Side note: she is the author of a book called “The Gaslight Effect: How to Spot and Survive the Hidden Manipulations Other People Use to Control Your Life.” If you need it, get it.
What are the warning signs?
I’m no psychologist. I’m no expert on gaslighting even though I’ve experienced it. But I can tell you that, no matter how long you’ve faced it for, you can get back to a place where you can spot it and deal with it. It might take therapy. It might take time. But it can be done.
I think we could probably say that the first warning sign is that those three stages listed above rang some bells with you. Gaslighting isn’t always obvious. In fact, it uses subtlety and confusion as weapons. It isn’t always “on purpose” as the abuser may operate this way almost habitually. It is always damaging, I would argue. But again, I’m not an expert.
Who is? Dr. Stephanie Sarkis PhD. She posted these 11 warning signs in an article on Psychology Today. Read it for further detail. Its good. But here’s the scoop. (Thanks Psych Today/Dr Sarkis):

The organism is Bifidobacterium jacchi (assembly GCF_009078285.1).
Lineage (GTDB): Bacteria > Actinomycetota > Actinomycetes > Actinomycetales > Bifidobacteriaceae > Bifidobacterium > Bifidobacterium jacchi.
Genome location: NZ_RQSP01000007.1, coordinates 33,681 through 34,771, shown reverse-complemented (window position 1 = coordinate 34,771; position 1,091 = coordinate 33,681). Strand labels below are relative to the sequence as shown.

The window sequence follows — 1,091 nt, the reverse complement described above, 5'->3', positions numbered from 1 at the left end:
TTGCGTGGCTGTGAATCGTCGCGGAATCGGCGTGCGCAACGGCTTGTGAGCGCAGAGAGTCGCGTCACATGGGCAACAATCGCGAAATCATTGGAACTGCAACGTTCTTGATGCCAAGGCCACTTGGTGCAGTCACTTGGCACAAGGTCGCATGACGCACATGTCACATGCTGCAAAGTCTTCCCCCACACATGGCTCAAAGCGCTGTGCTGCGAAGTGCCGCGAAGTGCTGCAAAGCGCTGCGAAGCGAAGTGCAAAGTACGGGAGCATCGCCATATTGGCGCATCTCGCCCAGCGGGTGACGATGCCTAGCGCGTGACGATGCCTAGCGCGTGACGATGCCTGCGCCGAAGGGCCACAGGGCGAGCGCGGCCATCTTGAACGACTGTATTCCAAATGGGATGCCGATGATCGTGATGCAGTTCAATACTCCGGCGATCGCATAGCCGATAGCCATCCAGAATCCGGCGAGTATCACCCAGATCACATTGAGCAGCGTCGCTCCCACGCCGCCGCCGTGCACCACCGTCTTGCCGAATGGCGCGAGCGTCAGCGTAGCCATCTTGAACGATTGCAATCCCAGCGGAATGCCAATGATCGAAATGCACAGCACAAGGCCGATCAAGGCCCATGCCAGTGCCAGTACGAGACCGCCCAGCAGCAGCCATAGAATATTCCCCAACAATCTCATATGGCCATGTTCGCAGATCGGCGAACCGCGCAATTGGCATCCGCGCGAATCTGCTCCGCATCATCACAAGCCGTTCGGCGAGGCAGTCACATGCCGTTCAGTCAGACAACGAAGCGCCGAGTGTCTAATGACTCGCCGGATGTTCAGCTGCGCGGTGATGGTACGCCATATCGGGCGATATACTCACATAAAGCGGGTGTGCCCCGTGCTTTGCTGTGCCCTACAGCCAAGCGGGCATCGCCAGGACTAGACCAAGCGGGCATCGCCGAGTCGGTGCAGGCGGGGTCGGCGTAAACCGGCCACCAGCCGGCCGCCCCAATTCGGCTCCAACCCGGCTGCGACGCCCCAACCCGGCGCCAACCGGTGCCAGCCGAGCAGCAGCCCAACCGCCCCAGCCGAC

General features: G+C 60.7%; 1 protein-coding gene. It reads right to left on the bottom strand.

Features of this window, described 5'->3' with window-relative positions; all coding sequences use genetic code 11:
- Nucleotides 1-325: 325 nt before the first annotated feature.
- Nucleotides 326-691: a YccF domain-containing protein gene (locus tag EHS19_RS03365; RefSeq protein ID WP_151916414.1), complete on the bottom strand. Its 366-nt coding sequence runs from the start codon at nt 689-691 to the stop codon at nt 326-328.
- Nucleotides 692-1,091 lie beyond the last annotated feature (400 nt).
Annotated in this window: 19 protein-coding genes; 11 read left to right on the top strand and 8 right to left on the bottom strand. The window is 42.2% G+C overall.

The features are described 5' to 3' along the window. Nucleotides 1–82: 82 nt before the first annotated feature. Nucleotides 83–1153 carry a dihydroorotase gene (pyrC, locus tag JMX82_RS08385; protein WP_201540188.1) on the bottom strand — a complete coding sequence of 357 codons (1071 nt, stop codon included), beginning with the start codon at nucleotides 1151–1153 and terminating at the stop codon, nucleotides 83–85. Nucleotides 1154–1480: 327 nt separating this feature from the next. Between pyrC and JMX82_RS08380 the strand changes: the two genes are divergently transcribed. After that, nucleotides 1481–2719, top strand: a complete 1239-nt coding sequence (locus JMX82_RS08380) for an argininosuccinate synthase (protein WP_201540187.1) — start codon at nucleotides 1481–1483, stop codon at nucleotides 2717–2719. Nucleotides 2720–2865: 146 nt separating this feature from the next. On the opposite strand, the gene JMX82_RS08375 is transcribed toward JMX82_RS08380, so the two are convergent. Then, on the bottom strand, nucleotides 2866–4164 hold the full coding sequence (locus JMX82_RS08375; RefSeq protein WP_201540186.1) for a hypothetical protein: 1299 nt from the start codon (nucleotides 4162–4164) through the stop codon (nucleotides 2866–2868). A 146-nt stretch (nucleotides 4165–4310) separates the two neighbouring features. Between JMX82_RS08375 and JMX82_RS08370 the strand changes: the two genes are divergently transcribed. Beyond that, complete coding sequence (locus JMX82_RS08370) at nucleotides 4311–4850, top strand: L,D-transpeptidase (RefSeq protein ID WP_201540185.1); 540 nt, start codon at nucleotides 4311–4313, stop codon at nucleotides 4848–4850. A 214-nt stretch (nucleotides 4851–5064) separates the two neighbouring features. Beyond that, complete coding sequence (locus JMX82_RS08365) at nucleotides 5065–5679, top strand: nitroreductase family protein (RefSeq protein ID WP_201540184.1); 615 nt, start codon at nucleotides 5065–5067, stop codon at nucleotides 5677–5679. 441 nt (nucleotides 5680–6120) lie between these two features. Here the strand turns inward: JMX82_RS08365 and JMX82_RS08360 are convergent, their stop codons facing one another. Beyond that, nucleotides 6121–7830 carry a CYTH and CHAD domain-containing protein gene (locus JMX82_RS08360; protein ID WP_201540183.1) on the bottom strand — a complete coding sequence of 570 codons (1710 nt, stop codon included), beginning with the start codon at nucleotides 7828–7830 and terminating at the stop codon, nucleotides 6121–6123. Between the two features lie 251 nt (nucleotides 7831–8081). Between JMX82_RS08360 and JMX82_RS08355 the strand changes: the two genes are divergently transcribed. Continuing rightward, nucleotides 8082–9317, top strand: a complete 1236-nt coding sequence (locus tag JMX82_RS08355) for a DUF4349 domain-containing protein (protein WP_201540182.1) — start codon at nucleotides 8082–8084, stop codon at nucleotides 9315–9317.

- They tell blatant lies
- They deny they ever said something, even though you have proof
- They use what is near and dear to you as ammunition
- They wear you down over time
- Their actions do not match their words
- They throw in positive reinforcement to confuse you
- They know confusion weakens people
- They project [ie. accuse you of the thing they are guilty of]
- They try to align people against you
- They tell you or others that you are crazy
- They tell you everyone else is a liar
Seriously, if you’ve got the time to do it, go read the article. The examples might help you understand what is happening to you or someone close to you. I’m not going to try and write some pithy, cutesy article with all the answers here. But I am going to tell you this: you can recover. I’m a huge advocate of therapy here. It might start by calling a domestic violence service. They can help you through it and point you to where you can get some good counselling and reclaim that beautiful brain of yours.